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Comparing different wavelength lasers with 808nm diode laser hair removal
Jul 31, 2018

Several wavelengths of laser energy have been used for hair removal, from visible light to near-infrared radiation. These lasers are characterized by their wavelength, measured in nanometers (nm):

Laser UsedWavelength (nm)Light SourceType of Skin used on
Argon488 nm or 514.5 nmTurquoise/Cyan or GreenNo longer used
Ruby694.3 nmDeep redPale
Alexandrite755 nmNear-infraredAll skin types
Pulsed diode array810 nmNear-infraredPale to medium
Nd:YAG1064 nmInfraredDarker complexion
Intense pulsed light (IPL is not a laser)650 nmNot a laserPale to medium


Hair-removal laser working at 755nm and 1064 nm. The device to the right provides air cooling.

Pulse width (or duration) is one of the most important considerations. The length of the heating pulse relates directly to the damage achieved in the follicle. When attempting to destroy hair follicles the main target is the germ cells which live on the surface of the hair shaft. Light energy is absorbed by the melanin within the hair and heat is generated. The heat then conducts out towards the germ cells. As long as a sufficient temperature is maintained for the required time then these cells will be successfully destroyed. This is absolutely critical – attaining the required temperature is not sufficient unless it is kept at that temperature for the corresponding time. This is determined by the Arrhenius Rate Equation. To achieve these conditions the laser/IPL system must be able to generate the required power output. The main reason why hair removal fails is simply because the equipment cannot generate the desired temperature for the correct time.

Fluence or energy density is another important consideration. Fluence is measured in joules per square centimeter (J/cm2). It's important to get treated at high enough settings to heat up the follicles enough to disable them from producing hair.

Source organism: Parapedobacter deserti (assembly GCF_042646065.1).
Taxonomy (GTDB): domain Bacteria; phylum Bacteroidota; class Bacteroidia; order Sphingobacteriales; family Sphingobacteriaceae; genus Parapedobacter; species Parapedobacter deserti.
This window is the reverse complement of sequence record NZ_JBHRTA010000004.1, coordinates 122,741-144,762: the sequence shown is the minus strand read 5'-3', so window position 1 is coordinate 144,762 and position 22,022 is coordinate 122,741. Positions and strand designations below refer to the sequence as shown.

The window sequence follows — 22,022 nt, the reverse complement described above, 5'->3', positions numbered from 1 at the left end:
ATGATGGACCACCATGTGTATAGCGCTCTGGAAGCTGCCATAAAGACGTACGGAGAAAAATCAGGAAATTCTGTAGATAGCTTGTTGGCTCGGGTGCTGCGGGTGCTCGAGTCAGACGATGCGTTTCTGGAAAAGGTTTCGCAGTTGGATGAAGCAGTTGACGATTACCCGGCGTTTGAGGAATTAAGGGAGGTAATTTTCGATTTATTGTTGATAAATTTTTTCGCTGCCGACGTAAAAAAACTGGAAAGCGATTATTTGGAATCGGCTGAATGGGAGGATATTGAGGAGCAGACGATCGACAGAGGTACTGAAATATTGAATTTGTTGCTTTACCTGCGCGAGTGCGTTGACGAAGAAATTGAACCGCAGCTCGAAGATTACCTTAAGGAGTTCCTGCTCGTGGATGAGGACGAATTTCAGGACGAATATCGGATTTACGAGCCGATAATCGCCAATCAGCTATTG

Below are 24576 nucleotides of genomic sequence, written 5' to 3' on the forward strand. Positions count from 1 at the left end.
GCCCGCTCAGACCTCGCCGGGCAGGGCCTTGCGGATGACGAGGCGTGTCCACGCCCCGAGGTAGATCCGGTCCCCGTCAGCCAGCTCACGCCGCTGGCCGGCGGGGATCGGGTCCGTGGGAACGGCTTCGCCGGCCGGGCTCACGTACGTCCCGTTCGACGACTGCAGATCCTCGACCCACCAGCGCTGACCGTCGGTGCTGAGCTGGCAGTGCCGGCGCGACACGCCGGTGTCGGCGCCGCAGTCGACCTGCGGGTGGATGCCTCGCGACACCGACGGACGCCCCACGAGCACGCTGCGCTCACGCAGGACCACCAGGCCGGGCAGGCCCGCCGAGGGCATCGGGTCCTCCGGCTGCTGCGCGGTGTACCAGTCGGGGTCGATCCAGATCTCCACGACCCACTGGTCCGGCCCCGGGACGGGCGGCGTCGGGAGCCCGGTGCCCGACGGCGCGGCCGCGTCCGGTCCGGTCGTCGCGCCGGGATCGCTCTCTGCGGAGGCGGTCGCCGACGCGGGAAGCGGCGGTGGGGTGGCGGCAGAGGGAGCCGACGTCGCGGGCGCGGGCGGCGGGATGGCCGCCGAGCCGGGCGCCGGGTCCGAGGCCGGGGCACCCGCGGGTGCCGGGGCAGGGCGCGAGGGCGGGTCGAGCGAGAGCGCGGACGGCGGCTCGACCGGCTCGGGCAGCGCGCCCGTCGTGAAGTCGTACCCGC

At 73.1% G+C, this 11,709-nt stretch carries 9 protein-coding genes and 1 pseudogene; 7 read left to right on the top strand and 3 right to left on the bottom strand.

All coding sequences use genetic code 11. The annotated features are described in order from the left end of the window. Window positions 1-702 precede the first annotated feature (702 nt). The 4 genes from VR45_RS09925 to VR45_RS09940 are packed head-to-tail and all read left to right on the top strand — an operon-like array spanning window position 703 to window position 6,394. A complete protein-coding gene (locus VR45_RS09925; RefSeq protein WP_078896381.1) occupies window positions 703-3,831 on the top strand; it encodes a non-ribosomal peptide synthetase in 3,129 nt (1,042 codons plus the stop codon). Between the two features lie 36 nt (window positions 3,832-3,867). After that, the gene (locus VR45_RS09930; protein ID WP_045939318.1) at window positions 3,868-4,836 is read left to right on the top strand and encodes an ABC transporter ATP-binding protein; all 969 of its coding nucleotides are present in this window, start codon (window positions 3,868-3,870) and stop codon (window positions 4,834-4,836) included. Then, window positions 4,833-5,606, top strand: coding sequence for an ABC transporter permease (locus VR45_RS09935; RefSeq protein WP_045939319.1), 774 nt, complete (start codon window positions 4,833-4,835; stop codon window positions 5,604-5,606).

Epidermal cooling has been determined to allow higher fluences and reduce pain and side effects, especially in darker skin. Three types of cooling have been developed:

  • Contact cooling: through a window cooled by circulating water or other internal coolant. This type of cooling is by far the most efficient method of keeping the epidermis protected since it provides a constant heat sink at the skin surface. Sapphire windows are much more conductive than quartz.

  • Cryogen spray: sprayed directly onto the skin immediately before and/or after the laser pulse

  • Air cooling: forced cold air at -34 °C

Spot size, or the width of the laser beam, directly affects the depth of penetration of the light energy due to scattering effects in the dermal layer. Larger beam diameters or those devices that has a linear scanning results in deeper deposition of energy and hence can induce higher temperatures in deeper follicles. Hair removal lasers have a spot size about the size of a fingertip (3–18mm).

In essence, the important output parameter when treating hair (and other skin conditions) is power density – this is a combination of energy, spot diameter and pulse duration. These three parameters determine what actually happens when the light energy is absorbed by the tissue chromophore be it melanin, hemoglobin or water, with the amount of tissue damaged being determined by the temperature/time combination.


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